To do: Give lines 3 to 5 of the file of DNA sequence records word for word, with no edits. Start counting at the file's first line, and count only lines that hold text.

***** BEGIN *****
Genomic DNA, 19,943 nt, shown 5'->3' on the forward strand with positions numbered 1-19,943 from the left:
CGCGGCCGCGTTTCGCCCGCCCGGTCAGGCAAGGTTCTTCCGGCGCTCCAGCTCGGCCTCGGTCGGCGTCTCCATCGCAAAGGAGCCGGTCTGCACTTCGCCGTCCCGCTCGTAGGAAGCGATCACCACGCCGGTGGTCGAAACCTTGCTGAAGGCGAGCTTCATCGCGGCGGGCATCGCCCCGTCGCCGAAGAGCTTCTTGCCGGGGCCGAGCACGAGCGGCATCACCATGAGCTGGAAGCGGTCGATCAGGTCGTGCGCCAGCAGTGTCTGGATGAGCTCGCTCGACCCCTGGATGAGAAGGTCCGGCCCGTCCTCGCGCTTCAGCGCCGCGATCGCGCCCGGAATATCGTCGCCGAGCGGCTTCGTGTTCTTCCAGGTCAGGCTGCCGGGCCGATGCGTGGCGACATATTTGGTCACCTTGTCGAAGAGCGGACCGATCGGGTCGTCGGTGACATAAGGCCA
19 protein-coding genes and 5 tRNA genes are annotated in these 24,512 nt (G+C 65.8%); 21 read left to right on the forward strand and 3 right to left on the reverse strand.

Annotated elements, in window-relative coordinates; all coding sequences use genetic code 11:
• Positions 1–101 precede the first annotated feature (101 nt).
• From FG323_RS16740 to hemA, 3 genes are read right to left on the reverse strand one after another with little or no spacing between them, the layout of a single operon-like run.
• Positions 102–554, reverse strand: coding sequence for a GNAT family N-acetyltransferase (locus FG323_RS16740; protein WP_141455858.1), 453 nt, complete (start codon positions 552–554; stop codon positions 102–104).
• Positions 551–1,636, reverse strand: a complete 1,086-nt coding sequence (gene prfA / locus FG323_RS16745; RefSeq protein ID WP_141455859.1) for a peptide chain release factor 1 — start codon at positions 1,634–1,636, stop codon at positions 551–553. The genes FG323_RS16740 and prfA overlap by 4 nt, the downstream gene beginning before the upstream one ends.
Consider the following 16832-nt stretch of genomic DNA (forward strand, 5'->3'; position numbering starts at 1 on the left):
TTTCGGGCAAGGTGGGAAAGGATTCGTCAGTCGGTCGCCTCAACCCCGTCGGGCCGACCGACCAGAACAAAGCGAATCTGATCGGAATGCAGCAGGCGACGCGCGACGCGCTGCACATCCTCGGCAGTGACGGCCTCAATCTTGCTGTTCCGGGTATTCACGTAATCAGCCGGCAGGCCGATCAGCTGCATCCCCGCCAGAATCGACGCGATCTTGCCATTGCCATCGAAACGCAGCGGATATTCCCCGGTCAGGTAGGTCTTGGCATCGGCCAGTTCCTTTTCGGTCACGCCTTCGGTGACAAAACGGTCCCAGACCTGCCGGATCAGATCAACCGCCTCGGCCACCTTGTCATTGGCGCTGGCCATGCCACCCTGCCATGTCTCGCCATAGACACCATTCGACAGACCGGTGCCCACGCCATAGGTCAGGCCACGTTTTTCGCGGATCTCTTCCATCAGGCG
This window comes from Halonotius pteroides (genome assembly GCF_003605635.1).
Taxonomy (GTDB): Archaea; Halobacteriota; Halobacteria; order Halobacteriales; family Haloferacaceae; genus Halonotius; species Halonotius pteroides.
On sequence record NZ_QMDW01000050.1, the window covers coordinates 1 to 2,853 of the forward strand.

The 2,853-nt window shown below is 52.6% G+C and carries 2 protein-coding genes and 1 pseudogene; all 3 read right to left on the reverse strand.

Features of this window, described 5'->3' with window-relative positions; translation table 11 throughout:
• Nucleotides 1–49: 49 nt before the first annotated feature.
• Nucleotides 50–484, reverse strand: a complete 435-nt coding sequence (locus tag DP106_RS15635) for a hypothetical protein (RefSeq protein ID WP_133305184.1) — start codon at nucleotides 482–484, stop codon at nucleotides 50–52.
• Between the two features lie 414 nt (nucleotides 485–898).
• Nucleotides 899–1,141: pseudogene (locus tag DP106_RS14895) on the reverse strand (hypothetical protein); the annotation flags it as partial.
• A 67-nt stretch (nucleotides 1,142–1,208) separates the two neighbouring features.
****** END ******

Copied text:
19 protein-coding genes and 5 tRNA genes are annotated in these 24,512 nt (G+C 65.8%); 21 read left to right on the forward strand and 3 right to left on the reverse strand.

Annotated elements, in window-relative coordinates; all coding sequences use genetic code 11:
• Positions 1–101 precede the first annotated feature (101 nt).